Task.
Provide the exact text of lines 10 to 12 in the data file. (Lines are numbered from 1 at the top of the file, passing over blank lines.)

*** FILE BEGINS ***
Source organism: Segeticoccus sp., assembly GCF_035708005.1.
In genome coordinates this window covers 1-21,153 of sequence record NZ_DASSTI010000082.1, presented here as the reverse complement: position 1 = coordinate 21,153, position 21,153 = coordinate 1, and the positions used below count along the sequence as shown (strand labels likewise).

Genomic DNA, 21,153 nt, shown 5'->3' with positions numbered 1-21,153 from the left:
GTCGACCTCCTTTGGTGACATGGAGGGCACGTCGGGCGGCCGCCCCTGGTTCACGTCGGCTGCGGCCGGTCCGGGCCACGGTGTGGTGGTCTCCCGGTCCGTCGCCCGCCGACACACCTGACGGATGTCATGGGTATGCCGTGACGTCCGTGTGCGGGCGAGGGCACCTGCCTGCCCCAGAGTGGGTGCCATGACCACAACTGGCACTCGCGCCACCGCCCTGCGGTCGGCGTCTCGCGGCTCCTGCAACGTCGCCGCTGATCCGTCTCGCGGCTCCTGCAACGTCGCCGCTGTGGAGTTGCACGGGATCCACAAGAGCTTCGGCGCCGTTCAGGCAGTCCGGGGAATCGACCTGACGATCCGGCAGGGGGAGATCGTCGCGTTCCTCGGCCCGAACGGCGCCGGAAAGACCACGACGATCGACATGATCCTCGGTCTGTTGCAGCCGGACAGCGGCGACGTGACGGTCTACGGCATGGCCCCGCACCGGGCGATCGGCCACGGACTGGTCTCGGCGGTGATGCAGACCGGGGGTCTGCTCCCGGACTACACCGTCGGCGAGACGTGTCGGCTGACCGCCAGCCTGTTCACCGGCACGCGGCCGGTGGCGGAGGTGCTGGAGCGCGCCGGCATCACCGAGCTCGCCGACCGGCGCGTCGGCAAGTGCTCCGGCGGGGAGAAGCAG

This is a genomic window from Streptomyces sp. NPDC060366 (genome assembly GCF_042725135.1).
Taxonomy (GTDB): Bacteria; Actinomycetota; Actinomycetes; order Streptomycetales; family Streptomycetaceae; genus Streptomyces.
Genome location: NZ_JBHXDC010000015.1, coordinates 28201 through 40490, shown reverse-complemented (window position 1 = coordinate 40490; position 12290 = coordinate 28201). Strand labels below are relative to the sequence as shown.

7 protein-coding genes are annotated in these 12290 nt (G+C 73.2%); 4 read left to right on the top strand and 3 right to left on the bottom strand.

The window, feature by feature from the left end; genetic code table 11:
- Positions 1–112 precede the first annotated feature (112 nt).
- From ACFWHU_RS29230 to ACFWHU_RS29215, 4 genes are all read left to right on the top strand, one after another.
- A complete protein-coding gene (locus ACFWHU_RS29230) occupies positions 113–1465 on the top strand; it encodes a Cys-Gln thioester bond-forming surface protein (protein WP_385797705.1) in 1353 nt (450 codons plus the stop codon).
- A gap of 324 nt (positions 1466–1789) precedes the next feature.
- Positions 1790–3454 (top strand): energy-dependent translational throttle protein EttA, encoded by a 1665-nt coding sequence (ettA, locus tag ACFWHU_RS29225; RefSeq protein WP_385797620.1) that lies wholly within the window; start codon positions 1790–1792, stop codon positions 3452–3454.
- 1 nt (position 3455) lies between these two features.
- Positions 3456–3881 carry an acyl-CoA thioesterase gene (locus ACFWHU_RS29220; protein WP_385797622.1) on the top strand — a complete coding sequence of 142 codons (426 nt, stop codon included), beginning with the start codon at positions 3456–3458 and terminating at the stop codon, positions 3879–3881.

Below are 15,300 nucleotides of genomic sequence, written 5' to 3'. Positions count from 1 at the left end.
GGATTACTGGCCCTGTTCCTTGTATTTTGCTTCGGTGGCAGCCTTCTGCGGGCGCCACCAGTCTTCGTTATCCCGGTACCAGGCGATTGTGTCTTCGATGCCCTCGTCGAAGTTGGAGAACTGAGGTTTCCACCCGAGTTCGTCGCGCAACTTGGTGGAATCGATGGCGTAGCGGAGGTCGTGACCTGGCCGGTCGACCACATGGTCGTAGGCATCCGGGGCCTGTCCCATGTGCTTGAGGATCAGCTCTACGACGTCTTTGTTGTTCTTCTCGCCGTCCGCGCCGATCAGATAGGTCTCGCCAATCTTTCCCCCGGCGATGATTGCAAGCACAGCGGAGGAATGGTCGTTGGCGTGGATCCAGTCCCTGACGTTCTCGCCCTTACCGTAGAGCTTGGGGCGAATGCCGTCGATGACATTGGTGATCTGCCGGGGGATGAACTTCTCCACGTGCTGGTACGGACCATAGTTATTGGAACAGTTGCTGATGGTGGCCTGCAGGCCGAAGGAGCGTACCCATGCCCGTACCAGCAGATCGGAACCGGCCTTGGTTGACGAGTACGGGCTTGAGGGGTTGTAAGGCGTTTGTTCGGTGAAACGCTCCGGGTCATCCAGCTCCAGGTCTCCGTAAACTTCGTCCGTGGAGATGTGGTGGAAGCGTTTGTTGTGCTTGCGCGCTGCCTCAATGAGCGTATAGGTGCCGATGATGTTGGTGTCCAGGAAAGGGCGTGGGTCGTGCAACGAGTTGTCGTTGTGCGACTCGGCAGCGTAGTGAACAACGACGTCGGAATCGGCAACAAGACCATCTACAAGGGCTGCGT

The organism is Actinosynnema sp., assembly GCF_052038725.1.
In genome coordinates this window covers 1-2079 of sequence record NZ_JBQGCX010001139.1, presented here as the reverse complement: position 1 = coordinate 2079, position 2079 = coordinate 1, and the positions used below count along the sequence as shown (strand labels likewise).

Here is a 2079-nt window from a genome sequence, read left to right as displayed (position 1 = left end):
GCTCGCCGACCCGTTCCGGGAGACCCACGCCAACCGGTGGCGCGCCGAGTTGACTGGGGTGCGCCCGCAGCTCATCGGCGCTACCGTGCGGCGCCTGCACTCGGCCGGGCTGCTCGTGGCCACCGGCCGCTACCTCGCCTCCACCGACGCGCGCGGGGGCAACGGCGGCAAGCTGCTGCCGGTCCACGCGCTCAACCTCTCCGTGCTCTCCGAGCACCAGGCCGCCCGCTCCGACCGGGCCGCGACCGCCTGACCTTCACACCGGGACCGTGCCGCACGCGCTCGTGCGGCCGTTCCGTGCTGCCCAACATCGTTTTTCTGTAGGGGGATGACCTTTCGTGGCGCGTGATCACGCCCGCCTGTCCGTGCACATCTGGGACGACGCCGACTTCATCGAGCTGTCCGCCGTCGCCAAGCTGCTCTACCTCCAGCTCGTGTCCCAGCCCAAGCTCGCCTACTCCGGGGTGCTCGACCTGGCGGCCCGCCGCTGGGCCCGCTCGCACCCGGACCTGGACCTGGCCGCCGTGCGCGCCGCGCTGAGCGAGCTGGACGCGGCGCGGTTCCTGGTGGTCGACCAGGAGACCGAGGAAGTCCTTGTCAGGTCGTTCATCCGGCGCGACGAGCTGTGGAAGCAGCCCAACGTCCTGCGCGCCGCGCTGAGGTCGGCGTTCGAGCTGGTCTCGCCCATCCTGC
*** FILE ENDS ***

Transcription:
- Positions 1–112 precede the first annotated feature (112 nt).
- From ACFWHU_RS29230 to ACFWHU_RS29215, 4 genes are all read left to right on the top strand, one after another.
- A complete protein-coding gene (locus ACFWHU_RS29230) occupies positions 113–1465 on the top strand; it encodes a Cys-Gln thioester bond-forming surface protein (protein WP_385797705.1) in 1353 nt (450 codons plus the stop codon).